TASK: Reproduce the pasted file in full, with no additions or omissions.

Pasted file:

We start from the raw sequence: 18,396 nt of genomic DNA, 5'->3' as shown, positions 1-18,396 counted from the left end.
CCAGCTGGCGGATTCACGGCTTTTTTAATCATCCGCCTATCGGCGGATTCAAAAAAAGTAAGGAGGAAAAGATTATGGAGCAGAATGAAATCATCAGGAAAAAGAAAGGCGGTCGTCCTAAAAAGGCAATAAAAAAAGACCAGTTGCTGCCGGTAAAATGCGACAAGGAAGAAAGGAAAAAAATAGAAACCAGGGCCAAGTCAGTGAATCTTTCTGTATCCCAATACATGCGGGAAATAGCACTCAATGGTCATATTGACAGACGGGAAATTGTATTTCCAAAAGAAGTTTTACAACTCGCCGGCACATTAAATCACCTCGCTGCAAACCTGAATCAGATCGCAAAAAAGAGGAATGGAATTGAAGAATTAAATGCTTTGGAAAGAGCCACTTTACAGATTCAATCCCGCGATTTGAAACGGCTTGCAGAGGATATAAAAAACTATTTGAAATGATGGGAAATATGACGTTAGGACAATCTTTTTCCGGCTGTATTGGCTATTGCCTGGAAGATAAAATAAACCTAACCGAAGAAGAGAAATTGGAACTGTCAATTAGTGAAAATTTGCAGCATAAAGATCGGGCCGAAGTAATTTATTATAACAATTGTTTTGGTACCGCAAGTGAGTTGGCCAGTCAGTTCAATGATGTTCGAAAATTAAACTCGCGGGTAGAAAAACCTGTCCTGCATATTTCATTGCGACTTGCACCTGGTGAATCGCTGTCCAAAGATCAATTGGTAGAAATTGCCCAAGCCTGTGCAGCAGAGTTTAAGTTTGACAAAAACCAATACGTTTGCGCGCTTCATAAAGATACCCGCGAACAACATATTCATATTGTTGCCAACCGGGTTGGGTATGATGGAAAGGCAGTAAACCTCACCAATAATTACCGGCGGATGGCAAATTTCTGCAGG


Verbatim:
We start from the raw sequence: 18,396 nt of genomic DNA, 5'->3' as shown, positions 1-18,396 counted from the left end.
CCAGCTGGCGGATTCACGGCTTTTTTAATCATCCGCCTATCGGCGGATTCAAAAAAAGTAAGGAGGAAAAGATTATGGAGCAGAATGAAATCATCAGGAAAAAGAAAGGCGGTCGTCCTAAAAAGGCAATAAAAAAAGACCAGTTGCTGCCGGTAAAATGCGACAAGGAAGAAAGGAAAAAAATAGAAACCAGGGCCAAGTCAGTGAATCTTTCTGTATCCCAATACATGCGGGAAATAGCACTCAATGGTCATATTGACAGACGGGAAATTGTATTTCCAAAAGAAGTTTTACAACTCGCCGGCACATTAAATCACCTCGCTGCAAACCTGAATCAGATCGCAAAAAAGAGGAATGGAATTGAAGAATTAAATGCTTTGGAAAGAGCCACTTTACAGATTCAATCCCGCGATTTGAAACGGCTTGCAGAGGATATAAAAAACTATTTGAAATGATGGGAAATATGACGTTAGGACAATCTTTTTCCGGCTGTATTGGCTATTGCCTGGAAGATAAAATAAACCTAACCGAAGAAGAGAAATTGGAACTGTCAATTAGTGAAAATTTGCAGCATAAAGATCGGGCCGAAGTAATTTATTATAACAATTGTTTTGGTACCGCAAGTGAGTTGGCCAGTCAGTTCAATGATGTTCGAAAATTAAACTCGCGGGTAGAAAAACCTGTCCTGCATATTTCATTGCGACTTGCACCTGGTGAATCGCTGTCCAAAGATCAATTGGTAGAAATTGCCCAAGCCTGTGCAGCAGAGTTTAAGTTTGACAAAAACCAATACGTTTGCGCGCTTCATAAAGATACCCGCGAACAACATATTCATATTGTTGCCAACCGGGTTGGGTATGATGGAAAGGCAGTAAACCTCACCAATAATTACCGGCGGATGGCAAATTTCTGCAGG